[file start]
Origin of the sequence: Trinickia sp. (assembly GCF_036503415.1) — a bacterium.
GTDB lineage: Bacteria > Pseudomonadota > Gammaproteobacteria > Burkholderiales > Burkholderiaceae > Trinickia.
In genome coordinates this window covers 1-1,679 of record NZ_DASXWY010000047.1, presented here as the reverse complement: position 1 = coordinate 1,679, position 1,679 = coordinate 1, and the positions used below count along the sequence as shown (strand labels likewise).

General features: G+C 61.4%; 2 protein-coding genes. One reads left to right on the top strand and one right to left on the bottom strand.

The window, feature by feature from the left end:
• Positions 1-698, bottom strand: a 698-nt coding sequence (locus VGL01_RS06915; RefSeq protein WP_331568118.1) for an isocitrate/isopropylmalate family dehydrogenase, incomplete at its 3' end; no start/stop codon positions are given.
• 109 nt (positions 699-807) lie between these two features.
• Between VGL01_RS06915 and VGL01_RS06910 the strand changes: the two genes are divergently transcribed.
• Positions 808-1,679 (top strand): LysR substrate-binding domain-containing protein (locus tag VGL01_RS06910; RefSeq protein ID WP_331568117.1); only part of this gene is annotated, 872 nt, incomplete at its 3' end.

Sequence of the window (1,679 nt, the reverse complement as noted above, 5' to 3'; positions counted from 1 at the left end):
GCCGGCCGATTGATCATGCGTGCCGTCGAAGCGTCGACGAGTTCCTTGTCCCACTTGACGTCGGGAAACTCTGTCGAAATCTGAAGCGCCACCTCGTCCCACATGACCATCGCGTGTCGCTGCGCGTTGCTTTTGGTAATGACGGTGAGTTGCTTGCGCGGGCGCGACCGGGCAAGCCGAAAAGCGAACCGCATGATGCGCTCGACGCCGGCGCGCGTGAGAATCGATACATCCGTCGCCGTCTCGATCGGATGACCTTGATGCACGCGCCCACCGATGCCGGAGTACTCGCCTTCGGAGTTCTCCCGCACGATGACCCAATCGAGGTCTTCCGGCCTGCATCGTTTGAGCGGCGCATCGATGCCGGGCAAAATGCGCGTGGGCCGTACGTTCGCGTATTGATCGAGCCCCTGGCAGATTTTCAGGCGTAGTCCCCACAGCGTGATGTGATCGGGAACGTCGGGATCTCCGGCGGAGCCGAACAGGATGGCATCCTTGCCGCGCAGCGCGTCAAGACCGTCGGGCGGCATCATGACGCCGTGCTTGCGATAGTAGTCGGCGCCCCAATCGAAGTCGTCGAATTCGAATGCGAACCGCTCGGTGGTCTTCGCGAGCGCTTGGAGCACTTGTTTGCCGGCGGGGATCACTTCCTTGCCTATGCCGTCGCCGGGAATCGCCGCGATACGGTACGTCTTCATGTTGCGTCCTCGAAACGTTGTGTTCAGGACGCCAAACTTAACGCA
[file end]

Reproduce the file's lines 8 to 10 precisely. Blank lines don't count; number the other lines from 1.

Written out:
• Between VGL01_RS06915 and VGL01_RS06910 the strand changes: the two genes are divergently transcribed.
• Positions 808-1,679 (top strand): LysR substrate-binding domain-containing protein (locus tag VGL01_RS06910; RefSeq protein ID WP_331568117.1); only part of this gene is annotated, 872 nt, incomplete at its 3' end.

Sequence of the window (1,679 nt, the reverse complement as noted above, 5' to 3'; positions counted from 1 at the left end):